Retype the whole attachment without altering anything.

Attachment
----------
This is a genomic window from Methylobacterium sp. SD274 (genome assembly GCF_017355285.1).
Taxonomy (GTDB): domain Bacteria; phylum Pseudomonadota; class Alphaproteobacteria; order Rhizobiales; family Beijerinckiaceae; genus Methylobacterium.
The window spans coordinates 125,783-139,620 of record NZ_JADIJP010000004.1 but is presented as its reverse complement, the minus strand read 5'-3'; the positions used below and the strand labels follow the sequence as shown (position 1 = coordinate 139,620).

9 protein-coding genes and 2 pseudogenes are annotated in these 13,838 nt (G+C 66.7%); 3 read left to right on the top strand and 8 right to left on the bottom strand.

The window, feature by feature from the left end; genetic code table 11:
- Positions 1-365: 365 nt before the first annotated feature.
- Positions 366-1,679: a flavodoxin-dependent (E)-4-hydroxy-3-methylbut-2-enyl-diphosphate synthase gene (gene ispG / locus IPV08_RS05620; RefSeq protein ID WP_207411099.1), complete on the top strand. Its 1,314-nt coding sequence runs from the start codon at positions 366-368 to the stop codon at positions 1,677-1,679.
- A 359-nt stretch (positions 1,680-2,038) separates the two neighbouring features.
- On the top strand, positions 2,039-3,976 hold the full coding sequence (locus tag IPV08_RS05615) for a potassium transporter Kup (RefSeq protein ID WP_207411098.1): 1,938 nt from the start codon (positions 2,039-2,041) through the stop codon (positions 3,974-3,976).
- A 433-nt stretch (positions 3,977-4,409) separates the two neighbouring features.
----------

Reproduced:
This is a genomic window from Methylobacterium sp. SD274 (genome assembly GCF_017355285.1).
Taxonomy (GTDB): domain Bacteria; phylum Pseudomonadota; class Alphaproteobacteria; order Rhizobiales; family Beijerinckiaceae; genus Methylobacterium.
The window spans coordinates 125,783-139,620 of record NZ_JADIJP010000004.1 but is presented as its reverse complement, the minus strand read 5'-3'; the positions used below and the strand labels follow the sequence as shown (position 1 = coordinate 139,620).

9 protein-coding genes and 2 pseudogenes are annotated in these 13,838 nt (G+C 66.7%); 3 read left to right on the top strand and 8 right to left on the bottom strand.

The window, feature by feature from the left end; genetic code table 11:
- Positions 1-365: 365 nt before the first annotated feature.
- Positions 366-1,679: a flavodoxin-dependent (E)-4-hydroxy-3-methylbut-2-enyl-diphosphate synthase gene (gene ispG / locus IPV08_RS05620; RefSeq protein ID WP_207411099.1), complete on the top strand. Its 1,314-nt coding sequence runs from the start codon at positions 366-368 to the stop codon at positions 1,677-1,679.
- A 359-nt stretch (positions 1,680-2,038) separates the two neighbouring features.
- On the top strand, positions 2,039-3,976 hold the full coding sequence (locus tag IPV08_RS05615) for a potassium transporter Kup (RefSeq protein ID WP_207411098.1): 1,938 nt from the start codon (positions 2,039-2,041) through the stop codon (positions 3,974-3,976).
- A 433-nt stretch (positions 3,977-4,409) separates the two neighbouring features.